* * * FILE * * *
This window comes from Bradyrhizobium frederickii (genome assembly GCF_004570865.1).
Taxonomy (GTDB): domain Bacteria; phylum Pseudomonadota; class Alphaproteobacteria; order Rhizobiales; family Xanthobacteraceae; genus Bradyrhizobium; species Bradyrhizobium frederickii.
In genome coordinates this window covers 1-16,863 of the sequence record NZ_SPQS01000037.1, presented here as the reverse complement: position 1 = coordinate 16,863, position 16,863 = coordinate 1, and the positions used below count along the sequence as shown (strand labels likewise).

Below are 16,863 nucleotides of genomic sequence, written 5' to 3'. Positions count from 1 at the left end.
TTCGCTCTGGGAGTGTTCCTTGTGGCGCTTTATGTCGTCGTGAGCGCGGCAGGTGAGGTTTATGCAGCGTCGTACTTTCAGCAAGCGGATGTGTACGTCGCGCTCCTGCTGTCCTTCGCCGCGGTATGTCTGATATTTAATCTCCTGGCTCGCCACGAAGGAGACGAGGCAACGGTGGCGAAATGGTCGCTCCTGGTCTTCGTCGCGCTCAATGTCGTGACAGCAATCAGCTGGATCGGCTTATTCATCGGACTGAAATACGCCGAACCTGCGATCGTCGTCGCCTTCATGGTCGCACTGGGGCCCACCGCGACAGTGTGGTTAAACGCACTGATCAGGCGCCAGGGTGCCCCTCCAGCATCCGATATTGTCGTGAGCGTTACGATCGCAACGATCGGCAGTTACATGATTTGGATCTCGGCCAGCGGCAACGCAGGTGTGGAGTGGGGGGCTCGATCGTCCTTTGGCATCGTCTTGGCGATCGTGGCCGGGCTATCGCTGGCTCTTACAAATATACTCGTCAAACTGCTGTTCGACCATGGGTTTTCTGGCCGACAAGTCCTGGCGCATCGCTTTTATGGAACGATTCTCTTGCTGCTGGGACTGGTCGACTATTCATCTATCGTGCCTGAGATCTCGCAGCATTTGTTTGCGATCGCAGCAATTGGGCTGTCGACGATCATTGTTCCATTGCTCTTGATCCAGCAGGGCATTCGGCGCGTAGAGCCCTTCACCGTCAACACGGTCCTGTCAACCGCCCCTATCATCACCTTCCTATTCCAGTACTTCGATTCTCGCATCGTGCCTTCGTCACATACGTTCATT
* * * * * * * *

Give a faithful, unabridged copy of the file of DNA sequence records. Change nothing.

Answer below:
This window comes from Bradyrhizobium frederickii (genome assembly GCF_004570865.1).
Taxonomy (GTDB): domain Bacteria; phylum Pseudomonadota; class Alphaproteobacteria; order Rhizobiales; family Xanthobacteraceae; genus Bradyrhizobium; species Bradyrhizobium frederickii.
In genome coordinates this window covers 1-16,863 of the sequence record NZ_SPQS01000037.1, presented here as the reverse complement: position 1 = coordinate 16,863, position 16,863 = coordinate 1, and the positions used below count along the sequence as shown (strand labels likewise).

Below are 16,863 nucleotides of genomic sequence, written 5' to 3'. Positions count from 1 at the left end.
TTCGCTCTGGGAGTGTTCCTTGTGGCGCTTTATGTCGTCGTGAGCGCGGCAGGTGAGGTTTATGCAGCGTCGTACTTTCAGCAAGCGGATGTGTACGTCGCGCTCCTGCTGTCCTTCGCCGCGGTATGTCTGATATTTAATCTCCTGGCTCGCCACGAAGGAGACGAGGCAACGGTGGCGAAATGGTCGCTCCTGGTCTTCGTCGCGCTCAATGTCGTGACAGCAATCAGCTGGATCGGCTTATTCATCGGACTGAAATACGCCGAACCTGCGATCGTCGTCGCCTTCATGGTCGCACTGGGGCCCACCGCGACAGTGTGGTTAAACGCACTGATCAGGCGCCAGGGTGCCCCTCCAGCATCCGATATTGTCGTGAGCGTTACGATCGCAACGATCGGCAGTTACATGATTTGGATCTCGGCCAGCGGCAACGCAGGTGTGGAGTGGGGGGCTCGATCGTCCTTTGGCATCGTCTTGGCGATCGTGGCCGGGCTATCGCTGGCTCTTACAAATATACTCGTCAAACTGCTGTTCGACCATGGGTTTTCTGGCCGACAAGTCCTGGCGCATCGCTTTTATGGAACGATTCTCTTGCTGCTGGGACTGGTCGACTATTCATCTATCGTGCCTGAGATCTCGCAGCATTTGTTTGCGATCGCAGCAATTGGGCTGTCGACGATCATTGTTCCATTGCTCTTGATCCAGCAGGGCATTCGGCGCGTAGAGCCCTTCACCGTCAACACGGTCCTGTCAACCGCCCCTATCATCACCTTCCTATTCCAGTACTTCGATTCTCGCATCGTGCCTTCGTCACATACGTTCATT